It should also be reasonable in the scopes of activities that are restricted. If a guy is a salesman for you and wants to work as a PR person for a competitor, that may not be a legitimate restriction. The agreement should indicate that a breach of the contract will lead to irreparable harm to the employer. It also will state that if a court finds the contract overly broad or unreasonable, it has the right to rectify the non-compete to make it reasonable and enforce the modification.
What about a confidentiality agreement?
These agreements usually list all the items a company wants to protect, and then state that by signing below, you agree not to disclose this information at any time.
Often there’s a provision that says once the information becomes public through legitimate means, then the obligation to maintain confidentiality is gone. Most of these kinds of contracts can be signed upon entering the employment relationship, during the employment relationship or even after the relationship is over.
Is there anything else employers should know about employment contracts?
Most contracts containing severance arrangements are going to be deemed ERISA welfare benefits plans. Many employers don’t know that.
How should an employer handle that situation?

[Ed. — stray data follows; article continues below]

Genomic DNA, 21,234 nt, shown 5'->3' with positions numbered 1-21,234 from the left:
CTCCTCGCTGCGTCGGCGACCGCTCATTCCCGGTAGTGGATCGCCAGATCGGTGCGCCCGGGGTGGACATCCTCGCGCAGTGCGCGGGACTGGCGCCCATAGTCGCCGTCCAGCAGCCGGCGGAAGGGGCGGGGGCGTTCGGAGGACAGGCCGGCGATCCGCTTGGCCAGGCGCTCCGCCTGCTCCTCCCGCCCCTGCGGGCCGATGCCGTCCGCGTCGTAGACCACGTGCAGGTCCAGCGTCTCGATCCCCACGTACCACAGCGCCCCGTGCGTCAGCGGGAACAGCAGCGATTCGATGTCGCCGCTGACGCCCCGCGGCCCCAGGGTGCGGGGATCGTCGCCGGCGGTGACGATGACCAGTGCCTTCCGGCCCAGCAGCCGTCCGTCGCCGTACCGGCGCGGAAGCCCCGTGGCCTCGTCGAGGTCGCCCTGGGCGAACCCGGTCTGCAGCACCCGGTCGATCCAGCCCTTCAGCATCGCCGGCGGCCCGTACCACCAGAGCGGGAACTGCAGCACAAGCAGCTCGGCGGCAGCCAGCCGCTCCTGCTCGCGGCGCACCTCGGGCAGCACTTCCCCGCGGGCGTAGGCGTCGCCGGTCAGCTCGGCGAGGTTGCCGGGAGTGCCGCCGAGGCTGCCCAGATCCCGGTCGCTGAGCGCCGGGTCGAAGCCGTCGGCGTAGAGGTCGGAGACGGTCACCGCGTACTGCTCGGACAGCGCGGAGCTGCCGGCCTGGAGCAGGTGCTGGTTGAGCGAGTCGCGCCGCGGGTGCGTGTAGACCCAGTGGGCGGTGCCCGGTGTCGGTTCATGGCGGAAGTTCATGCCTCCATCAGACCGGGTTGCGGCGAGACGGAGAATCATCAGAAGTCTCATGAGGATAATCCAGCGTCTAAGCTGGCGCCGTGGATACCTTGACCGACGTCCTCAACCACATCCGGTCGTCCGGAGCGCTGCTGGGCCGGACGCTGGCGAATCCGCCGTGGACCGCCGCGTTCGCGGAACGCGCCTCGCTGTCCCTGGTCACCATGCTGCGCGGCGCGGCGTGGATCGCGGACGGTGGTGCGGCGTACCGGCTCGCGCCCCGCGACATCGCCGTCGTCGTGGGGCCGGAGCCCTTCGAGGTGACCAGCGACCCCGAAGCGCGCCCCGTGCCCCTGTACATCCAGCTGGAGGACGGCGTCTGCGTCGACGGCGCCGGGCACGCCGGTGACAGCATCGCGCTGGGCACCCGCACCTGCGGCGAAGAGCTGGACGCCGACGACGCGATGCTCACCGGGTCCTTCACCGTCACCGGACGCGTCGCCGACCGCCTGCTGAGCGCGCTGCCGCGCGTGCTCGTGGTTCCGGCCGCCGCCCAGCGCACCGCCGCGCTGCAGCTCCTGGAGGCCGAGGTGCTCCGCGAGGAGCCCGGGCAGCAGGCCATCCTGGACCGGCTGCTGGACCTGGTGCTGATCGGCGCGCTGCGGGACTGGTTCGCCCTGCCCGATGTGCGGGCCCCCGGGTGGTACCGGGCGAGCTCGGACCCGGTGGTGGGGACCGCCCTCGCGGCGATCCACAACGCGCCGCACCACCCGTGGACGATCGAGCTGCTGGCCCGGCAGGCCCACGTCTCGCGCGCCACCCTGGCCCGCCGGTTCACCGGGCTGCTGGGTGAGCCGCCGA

If an employer is going to have a severance program that applies to more than one employee, it should have a written plan document that describes the particulars of the program and gives the employer discretion to interpret the plan and determine eligibility for the severance. It’ll give more protection if there’s ever a dispute later—the courts will be more deferential to their decisions if they have a written severance plan.
What else should the employer do about severance?
Employers ought to consult with an executive compensation specialist to determine what’s fair or appropriate in terms of severance—how senior the person is, and how much the company wants the person. It’s much better to negotiate upfront when both sides are feeling good about each other than after a separation when the likelihood of getting an agreement is less.
What are the benefits to an employer of using a contract?
The benefit to employers is that the obligations they have are clearly spelled out in writing. The disadvantage is that sometimes employment contracts eliminate some flexibility that a company might otherwise have or want.
Can you describe a situation in which the problem of flexibility is illustrated?
For example, a company says it wants an employee to sign a non-compete or a confidentiality agreement, and the employee says "Fine, but I want an employment contract that gives me guaranteed severance or a job for a certain period of time." Companies must make that judgment as to whether an employee is worth entering into such an agreement. n
This article is intended to provide useful information on the topic covered, but should not be construed as legal advice or opinion.
Workforce, February 1999, vol. 78, No. 2, pp. 99-101.